Supergirl: Cosmic Adventures in the 8th Grade #1

I’d been looking forward to this new kids’ comic because of its creative team. It’s written by Landry Walker with art by Eric Jones, the same team behind Little Gloomy.

I was expecting something cute and funny (like Tiny Titans, for example), but I was surprised to see this comic skew a little older and deeper.

Walker and Jones don’t shy away from some of the darker aspects of the classic Supergirl story. There’s comedy in how the girl, new to Earth, doesn’t understand or overreacts to her new powers, but there’s also depression: a whim on her part results in her being separated from her parents and home, perhaps forever, and she doesn’t fit in anywhere any more.

These are potent childhood fears that provide welcome depth to the fluffy top layer, which keeps it all from being too grim. It’s a tricky balance handled impressively well. Landry and Walker have modernized the story to make something that kids may actually want to read (as opposed to something that their parents want them to read because it’s safe).

Plus, you know, she’s cute.

The publisher has put up some preview pages. Here’s an interview with the writer.

8 Responses to “Supergirl: Cosmic Adventures in the 8th Grade #1”

  1. Ed Sizemore Says:


    I really enjoyed this comic too. I’m looking forward to seeing how the story and characters develop. I also like the fact that Supergirl is wearing a nice modest outfit befitting her age.

  2. Johanna Says:

    Thanks for pointing that out – I would have, but I didn’t want to be predictable. :)

  3. Rob Says:

    This looks really cute. I like the costume too (the tights are a good addition, considering she’s a flying superheroine in a short skirt), but my favorite Supergirl look by far is in Busiek and Immonen’s “Superman: Secret Identity.”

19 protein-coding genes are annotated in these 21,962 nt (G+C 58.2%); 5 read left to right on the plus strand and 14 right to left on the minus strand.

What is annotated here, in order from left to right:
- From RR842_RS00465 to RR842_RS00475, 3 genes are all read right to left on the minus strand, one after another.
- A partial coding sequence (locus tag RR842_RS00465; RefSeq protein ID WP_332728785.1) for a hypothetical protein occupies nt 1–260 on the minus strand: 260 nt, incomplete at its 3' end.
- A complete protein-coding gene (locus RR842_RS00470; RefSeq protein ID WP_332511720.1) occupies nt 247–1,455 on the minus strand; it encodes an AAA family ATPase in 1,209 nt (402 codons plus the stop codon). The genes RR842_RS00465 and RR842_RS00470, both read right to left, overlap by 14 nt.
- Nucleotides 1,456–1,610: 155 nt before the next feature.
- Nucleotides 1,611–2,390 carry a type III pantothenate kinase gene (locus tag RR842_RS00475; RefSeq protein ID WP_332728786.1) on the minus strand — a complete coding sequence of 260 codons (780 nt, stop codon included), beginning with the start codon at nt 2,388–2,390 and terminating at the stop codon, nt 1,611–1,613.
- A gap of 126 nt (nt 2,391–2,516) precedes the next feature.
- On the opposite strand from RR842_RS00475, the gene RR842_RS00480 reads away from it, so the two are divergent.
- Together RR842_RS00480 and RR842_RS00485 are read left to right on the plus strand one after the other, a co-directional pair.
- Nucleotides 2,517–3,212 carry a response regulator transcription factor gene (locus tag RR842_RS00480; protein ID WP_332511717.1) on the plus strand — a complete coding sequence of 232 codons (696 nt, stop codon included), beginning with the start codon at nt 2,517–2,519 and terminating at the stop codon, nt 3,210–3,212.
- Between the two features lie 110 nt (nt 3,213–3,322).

4. Alan Sepinwall Says:

    When you say it skews older than you thought, what age do you think would be appropriate for it? As you know, I’ve been looking for a Supergirl comic that my daughter (now five) might like, and this seemed the best option in a while.

  5. Johanna Says:

    I’m bad at estimating ages — and I think an individual parent is going to know their kid better than I could guess. But I would want to make sure that they could cope with the idea of being separated from their parents, possibly permanently, and understand that it’s only a story. That strikes me as a particularly potent fear for younger ones. If you read it with her, I think it would probably be fine.

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  7. Neville Says:

    Although great, this book is really for young girls below the onset of puberty, not above it (say, eight to twelve years old.) Girls thirteen and up are going to want to read the regular Supergirl title (now past it’s 50th issue with a story by Helen Slater, who was Supergirl in the movies!) It all depends on the maturity level, though.

  8. Sum Feller Says:

    Really? Because I read Cosmic Adventures and loved it, and I read the main title and hated it. Socially-awkward, yet well-meaning prepubescent gangly geek tries to fit in and cover up their ability to fly in space, or anorexic-looking constantly-snarling über-bitch wears about a square foot of fabric and beats up honest, hardworking heroes who don’t have nostalgia-motivated editorial mandates to fall back on? Cosmic Adventures any day.




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